- Unless you are a model correction taker, be slow to give it.
- Correct like a friend and fellow sinner, not like an enemy.
- Knowing how you resent unjust correction, never inflict it.
- Harping on past faults is not correction but condemnation.
- Know that love wins over better than an army of accusations.
- Get help to correct when it is needed.
- Frame the correction so it will heal and not wound further.
- Decide first whether the person needs correction or help.
- Correct infrequently, and only the greater failings.
- Correction hurts, so don’t correct with a sledgehammer.
- Think how prayerfully Mary would correct, and imitate her.
- Put yourself in the culprit’s shoes and think about it. You may end up congratulating him for not being worse!
We hope everyone is having a ‘peaceful’ return to school! It is encouraging to see many parents involved in the education of their children this fall, especially religious instruction.
Over the course of the last many months I have been trying to consider the lives of saints who worked with the poor and the sick. How many there are who cared for the sick and the dying without any of the advances of modern medicine! Their faith and trust in Almighty God’s protection and providence is an example worth considering in our present situation.
One recent saint who cared for the poor, the sick and the dying was Mother Teresa. She died September 5, 1997. On September 10, 1946, after seventeen years as a teaching Sister, she sensed a calling from Our Lord to live with and care for the poorest of the poor – in a predominantly non-Christian country: India. On December 21, 1948 she made her first visit to the slums of Calcutta. After daily Holy Communion and Rosary in hand, she went out each day to serve Jesus in ‘the unwanted, the unloved and uncared for.’ One by one, her former students joined her.
Mother Teresa’s new congregation, The Missionaries of Charity, was established officially on the feast of Our Lady of the Rosary, October 7, 1950. By the 1960s MCs were going out to other countries to care for society’s cast-aways. By the 1990s the MCs were in all of the former communist countries, including the former Soviet Union, Albania and Cuba.
As a younger priest, I was given many opportunities to offer Mass for the MCs in Washington, DC at their Home for the Dying/AIDS House and their Soup Kitchen/Home for Mothers and Children. There is so much to learn from these humble yet capable consecrated women! Their joy and care for others – intermingling with their residents freely and without fear. Their sensitivity with their residents – physical touch is the language of love, especially to the terminally ill and dying. Their daily life of prayer that begins with early morning Mass, Liturgy of the Hours, hours of Eucharistic Adoration and devotion to Our Lady in the Rosary.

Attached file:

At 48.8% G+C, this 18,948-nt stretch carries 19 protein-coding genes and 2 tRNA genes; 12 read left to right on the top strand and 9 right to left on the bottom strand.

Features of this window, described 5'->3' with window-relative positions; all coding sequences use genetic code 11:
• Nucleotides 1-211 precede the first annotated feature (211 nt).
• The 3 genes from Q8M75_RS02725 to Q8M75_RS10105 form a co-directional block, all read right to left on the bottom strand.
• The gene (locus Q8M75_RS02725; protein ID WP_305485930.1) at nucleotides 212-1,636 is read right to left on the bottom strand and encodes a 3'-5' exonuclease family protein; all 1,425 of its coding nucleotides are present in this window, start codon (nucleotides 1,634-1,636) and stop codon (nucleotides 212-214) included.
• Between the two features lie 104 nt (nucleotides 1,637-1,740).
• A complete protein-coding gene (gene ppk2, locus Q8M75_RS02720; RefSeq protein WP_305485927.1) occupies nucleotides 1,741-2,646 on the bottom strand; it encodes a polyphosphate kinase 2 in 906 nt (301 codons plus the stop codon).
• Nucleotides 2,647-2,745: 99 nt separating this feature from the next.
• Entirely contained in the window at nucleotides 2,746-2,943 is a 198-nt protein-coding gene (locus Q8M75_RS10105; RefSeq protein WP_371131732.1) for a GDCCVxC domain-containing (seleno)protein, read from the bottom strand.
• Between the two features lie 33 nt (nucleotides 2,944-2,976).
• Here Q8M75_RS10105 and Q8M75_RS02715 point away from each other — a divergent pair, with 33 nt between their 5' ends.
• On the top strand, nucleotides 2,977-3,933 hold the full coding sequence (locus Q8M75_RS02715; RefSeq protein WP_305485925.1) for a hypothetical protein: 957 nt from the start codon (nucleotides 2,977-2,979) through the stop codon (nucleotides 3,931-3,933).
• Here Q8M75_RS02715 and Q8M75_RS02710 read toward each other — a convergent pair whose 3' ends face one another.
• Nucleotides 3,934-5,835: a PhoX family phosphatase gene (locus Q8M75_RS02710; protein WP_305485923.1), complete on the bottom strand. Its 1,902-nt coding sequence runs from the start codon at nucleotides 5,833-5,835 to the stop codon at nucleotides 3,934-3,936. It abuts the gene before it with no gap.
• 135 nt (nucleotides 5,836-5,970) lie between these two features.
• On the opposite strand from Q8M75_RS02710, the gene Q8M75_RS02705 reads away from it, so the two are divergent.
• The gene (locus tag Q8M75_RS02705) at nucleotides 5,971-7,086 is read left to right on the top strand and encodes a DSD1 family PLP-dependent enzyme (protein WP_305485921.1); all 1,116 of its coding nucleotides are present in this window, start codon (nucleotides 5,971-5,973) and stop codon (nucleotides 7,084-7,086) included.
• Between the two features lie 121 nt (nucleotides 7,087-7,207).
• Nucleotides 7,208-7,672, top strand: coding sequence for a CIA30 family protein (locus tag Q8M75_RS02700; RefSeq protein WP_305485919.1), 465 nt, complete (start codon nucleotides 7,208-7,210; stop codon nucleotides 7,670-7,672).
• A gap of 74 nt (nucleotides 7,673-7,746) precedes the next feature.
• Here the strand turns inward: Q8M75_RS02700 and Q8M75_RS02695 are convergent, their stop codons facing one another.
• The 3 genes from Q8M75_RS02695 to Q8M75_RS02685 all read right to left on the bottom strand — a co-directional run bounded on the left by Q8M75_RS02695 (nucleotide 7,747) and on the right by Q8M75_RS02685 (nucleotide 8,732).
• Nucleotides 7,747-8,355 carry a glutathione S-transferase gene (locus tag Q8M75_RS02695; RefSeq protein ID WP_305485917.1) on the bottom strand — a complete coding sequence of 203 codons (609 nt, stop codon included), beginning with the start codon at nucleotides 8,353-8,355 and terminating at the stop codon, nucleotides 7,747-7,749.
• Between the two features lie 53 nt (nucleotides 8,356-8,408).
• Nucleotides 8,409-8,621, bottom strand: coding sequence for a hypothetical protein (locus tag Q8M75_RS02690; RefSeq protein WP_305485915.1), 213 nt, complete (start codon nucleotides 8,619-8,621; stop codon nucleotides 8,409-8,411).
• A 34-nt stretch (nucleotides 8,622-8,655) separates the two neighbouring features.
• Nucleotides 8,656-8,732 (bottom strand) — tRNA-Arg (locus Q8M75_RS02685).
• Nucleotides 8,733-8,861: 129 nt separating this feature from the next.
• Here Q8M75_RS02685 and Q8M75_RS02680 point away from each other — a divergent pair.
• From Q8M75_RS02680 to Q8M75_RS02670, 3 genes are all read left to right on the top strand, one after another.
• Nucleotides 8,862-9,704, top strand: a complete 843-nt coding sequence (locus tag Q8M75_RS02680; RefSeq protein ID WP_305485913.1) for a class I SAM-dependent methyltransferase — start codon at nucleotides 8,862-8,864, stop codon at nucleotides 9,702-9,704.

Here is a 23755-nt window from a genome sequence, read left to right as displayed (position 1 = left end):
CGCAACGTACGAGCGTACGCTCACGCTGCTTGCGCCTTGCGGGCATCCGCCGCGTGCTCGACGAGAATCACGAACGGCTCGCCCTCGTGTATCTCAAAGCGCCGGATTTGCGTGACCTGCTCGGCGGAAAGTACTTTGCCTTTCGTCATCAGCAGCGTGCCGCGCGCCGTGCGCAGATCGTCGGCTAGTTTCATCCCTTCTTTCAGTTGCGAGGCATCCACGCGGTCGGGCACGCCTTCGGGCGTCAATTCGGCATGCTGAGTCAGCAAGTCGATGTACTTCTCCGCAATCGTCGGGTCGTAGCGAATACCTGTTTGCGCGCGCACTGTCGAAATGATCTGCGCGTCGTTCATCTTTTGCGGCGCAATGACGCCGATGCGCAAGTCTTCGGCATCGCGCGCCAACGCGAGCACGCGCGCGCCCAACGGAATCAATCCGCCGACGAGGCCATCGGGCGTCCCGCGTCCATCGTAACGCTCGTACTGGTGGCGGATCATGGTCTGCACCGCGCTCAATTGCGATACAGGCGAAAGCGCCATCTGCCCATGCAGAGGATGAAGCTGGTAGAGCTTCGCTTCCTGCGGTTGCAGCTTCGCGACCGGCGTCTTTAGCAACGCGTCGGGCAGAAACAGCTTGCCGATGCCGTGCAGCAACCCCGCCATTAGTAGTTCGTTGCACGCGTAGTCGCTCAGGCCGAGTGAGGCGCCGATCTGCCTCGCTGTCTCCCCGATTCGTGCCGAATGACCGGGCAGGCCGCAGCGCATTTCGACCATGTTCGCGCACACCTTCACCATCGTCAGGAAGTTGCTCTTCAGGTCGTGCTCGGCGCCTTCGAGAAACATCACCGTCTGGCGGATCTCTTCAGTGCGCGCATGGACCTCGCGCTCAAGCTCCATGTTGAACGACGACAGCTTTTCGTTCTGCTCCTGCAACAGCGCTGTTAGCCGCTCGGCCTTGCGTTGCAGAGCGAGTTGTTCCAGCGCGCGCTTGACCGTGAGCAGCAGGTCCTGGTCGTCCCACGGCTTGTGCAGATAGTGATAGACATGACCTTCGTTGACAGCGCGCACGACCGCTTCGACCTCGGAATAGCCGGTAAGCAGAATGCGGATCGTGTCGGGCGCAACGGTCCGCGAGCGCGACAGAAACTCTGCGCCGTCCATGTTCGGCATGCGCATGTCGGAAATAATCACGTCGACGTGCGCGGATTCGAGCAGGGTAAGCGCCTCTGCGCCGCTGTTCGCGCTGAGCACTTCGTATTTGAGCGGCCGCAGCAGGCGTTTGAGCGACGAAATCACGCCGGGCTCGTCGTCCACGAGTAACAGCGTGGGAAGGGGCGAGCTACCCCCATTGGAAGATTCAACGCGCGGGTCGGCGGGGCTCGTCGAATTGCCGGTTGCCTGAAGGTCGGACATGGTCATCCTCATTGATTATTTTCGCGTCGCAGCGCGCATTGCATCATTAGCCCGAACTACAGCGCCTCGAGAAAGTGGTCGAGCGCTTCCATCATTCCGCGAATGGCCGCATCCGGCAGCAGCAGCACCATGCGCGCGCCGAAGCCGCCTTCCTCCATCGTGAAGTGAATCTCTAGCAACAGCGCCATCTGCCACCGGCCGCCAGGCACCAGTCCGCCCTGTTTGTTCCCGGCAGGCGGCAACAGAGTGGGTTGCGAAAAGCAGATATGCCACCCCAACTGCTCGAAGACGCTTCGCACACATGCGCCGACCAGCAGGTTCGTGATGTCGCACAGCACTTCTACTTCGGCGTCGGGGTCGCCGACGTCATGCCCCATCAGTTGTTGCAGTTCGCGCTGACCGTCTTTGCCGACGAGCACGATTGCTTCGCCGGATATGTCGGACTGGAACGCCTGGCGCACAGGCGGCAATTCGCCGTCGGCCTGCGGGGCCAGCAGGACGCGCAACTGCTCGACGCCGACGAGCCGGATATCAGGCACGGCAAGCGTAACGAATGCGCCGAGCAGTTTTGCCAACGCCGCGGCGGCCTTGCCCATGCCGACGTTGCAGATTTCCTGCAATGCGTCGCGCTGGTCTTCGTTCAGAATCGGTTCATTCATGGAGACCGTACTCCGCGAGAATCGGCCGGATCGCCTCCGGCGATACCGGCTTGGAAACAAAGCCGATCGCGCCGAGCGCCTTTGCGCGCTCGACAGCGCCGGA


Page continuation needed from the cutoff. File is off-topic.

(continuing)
A few quotes from Mother Teresa worth considering:
· Being unwanted, unloved, uncared for, forgotten by everybody, I think is a much greater hunger, a much great poverty than the person who has nothing to eat.
· Each one of them is Jesus in disguise.
· Do not wait for leaders; do it alone, person to person.
Dear Holy Trinity Parishioners!
How are you? I hope your week has been one of close quarters, peace, joy, creativity, conversation and holiness!
You may be wondering at the title of this ‘note’. Yes, well, Our Lady always wins.
Friday, May 1st Archbishop Gomez, the President of our conference of Catholic Bishops will lead all Catholics, in union with our bishops, in a re-consecration of our country to Our Blessed Mother. (The Canadians will also be doing the same.) As the month of May is dedicated to Our Lady, this re-consecration is very appropriate in the midst of the coronavirus. Documents and livestream info are at lacatholics.org/consecration/. Please join Catholics of America in making this consecration for Our Lady’s Protection from the coronavirus.
Our Lord desires that we ask, seek and knock. He also is pleased when we go to Him through His Mother. Let us not forget that Jesus performed His first miracle at the Wedding Feast of Cana because His Mother asked Him! Let us implore Our Lady together in her month for a conversion of hearts and minds to Jesus and an end to this coronavirus!
Thank you very much for your prayers over the last two weeks. Fr. Carr has been given the ‘thumbs up’ from his doctor to resume his duties at the parish. You may recall last week’s blog post when I said Father Carr would have a two week quarantine. Actually, the rest of us in the rectory needed the two week quarantine – which ended today. For those who have COVID, the Center for Disease Control, gives the following guidance before public interaction:
- Free from fever for 72 hours – without medication
- Other symptoms have improved.
- 7 days have passed since beginning of symptoms.
Fr. Carr has hit all the above. I have consulted with the diocese as well throughout the last two weeks.
That said, we will begin our regular schedule of confessions this Saturday.
We do not have any word yet on when we will begin to have public Masses. Bishop Burbidge has assembled a team to help him identify when and how we can begin public Masses. Please continue your prayers for our bishop and those helping him in this process that Our Lord grant them wisdom and courage.